In any case, the Strike Price Adder is backed by several independent analyses.  As discussed above, the Impact Assessment included scenarios showing very little impact of the Strike Price Adder on the generous revenues ESI would provide.  The Wilson Testimony provides additional detailed analysis, demonstrating how the adder helps protect consumers from excessive costs while not materially undermining ISO-NE’s fuel security objectives.[70]  In addition, ISO-NE’s External Market Monitor (“EMM”) analyzed the proposed Strike Price Adder and supported the change because it provides critical consumer protections while not undermining ESI’s incentives.[71]

  1. Claims that Replacement Energy Reserve is Needed Year-Round to Meet Reliability Standards or Address Non-Fuel Security Issues are Without Merit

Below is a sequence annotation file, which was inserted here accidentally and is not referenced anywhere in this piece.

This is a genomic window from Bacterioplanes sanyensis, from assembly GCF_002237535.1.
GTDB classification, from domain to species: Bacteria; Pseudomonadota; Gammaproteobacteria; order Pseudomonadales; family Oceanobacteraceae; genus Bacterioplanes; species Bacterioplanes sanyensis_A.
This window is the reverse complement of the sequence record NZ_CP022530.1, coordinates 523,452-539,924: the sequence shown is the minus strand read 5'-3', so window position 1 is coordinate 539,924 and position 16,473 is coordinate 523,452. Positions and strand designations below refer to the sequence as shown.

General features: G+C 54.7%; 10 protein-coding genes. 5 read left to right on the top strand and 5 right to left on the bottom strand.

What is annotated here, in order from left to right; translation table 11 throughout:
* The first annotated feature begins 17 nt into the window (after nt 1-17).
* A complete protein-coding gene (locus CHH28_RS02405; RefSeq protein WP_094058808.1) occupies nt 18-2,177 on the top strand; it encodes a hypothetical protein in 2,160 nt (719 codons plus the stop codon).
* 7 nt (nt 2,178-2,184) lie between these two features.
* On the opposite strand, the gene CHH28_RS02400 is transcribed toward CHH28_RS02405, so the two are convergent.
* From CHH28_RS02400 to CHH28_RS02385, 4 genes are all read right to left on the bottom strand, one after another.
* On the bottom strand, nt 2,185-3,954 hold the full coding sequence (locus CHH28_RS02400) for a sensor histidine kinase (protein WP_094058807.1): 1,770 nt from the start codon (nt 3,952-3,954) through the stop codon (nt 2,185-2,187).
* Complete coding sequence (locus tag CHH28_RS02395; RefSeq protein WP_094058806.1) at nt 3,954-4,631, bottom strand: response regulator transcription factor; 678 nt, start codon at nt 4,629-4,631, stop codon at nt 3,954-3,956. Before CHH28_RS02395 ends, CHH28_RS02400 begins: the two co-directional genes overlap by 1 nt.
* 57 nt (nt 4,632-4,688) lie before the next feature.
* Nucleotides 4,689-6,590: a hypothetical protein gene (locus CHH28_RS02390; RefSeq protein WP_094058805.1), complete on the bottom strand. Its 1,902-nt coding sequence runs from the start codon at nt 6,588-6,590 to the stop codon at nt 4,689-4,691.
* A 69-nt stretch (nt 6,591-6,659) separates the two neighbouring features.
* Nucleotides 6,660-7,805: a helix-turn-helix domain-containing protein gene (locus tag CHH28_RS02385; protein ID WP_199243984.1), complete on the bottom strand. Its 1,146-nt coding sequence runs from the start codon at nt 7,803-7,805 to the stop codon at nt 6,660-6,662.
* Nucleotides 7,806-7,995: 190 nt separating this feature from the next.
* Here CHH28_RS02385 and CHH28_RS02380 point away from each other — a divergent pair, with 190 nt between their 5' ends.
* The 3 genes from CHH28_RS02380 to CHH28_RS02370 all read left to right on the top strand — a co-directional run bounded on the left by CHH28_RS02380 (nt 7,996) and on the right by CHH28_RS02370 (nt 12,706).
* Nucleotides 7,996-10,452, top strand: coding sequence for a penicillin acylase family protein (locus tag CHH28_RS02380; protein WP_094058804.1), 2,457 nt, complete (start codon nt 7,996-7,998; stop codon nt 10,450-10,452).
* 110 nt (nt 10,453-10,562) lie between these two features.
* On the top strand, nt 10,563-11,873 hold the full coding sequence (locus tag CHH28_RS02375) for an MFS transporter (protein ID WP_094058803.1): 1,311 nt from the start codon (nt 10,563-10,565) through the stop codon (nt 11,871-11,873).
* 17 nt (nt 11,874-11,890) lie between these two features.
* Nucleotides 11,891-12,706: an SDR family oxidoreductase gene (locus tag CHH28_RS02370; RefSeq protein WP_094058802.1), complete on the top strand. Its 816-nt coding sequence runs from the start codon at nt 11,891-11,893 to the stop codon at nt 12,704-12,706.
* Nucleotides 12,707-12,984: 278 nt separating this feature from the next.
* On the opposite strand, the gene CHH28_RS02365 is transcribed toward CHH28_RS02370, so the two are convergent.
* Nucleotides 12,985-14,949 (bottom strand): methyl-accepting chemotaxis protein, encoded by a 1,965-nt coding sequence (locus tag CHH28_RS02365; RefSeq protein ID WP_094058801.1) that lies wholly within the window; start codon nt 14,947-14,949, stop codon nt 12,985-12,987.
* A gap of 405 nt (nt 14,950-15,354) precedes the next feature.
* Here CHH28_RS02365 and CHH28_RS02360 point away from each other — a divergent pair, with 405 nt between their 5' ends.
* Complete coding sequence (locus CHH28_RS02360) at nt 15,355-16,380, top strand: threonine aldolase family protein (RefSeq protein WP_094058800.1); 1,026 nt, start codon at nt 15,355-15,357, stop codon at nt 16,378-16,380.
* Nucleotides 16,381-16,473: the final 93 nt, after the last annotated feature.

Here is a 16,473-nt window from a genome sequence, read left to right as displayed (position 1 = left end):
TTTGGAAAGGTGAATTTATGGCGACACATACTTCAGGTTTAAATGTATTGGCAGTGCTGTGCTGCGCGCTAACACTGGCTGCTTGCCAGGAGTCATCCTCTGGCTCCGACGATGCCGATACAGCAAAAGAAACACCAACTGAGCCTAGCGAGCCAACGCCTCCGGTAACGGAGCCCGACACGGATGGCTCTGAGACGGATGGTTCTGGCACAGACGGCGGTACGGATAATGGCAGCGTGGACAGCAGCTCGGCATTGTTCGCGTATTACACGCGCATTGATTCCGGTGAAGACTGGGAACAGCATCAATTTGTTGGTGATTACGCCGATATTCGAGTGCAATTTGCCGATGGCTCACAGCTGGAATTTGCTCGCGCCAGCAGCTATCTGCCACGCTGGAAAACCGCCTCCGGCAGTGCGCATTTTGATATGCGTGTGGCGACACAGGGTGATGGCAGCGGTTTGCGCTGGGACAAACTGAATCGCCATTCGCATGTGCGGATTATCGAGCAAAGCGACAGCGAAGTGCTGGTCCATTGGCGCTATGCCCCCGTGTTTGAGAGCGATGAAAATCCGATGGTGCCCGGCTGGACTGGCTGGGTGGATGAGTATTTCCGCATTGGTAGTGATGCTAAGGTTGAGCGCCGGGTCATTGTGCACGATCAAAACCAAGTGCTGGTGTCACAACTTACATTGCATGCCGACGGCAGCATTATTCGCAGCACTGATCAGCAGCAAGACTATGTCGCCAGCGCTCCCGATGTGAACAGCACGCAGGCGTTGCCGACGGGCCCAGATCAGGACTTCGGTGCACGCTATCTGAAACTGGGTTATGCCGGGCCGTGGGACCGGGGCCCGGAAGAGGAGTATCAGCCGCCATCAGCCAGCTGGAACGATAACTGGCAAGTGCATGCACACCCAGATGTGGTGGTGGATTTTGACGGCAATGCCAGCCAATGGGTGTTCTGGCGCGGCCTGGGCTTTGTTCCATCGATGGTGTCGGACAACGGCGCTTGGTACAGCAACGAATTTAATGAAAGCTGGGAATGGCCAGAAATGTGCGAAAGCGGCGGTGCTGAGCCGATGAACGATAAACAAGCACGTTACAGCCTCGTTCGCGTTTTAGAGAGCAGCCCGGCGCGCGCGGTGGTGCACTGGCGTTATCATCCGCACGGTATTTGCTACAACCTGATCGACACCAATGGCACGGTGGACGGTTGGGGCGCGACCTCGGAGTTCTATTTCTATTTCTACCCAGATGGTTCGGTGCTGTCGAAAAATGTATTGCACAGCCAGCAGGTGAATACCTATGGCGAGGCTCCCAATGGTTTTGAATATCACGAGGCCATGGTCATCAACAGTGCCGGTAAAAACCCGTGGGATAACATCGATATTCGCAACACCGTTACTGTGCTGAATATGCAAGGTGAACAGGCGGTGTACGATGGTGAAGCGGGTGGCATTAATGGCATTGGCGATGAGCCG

As discussed above, ESI’s experimental approach appears to be without precedent in any region and, perhaps, in any market for products or services altogether.[72]  ISO-NE has elected to pursue ESI as an alternative approach to satisfy reliability standards, an option that the NESCOE Protest demonstrates is unjustified, excessive, and unlawful.  The NEPOOL Proposal seeks to moderate ISO-NE’s oversized program by, inter alia, restricting Replacement Energy Reserve (“RER”) to the winter months.  Despite the lack of any requirement for ISO-NE to meet reliability standards through ESI or to address fuel security outside the winter period, some commenters argue against this change.  In so doing, they offer a series of false choices.

First, ESI is not a choice between satisfying mandatory reliability standards or not.  Claims or suggestions that these standards require RER at all, let alone over the entire calendar year, mischaracterize the requirements.[73]  As the NESCOE Protest demonstrates, there is no singular path for compliance and the flexibility accorded to satisfy such standards is not an open-ended license to overcharge consumers.[74]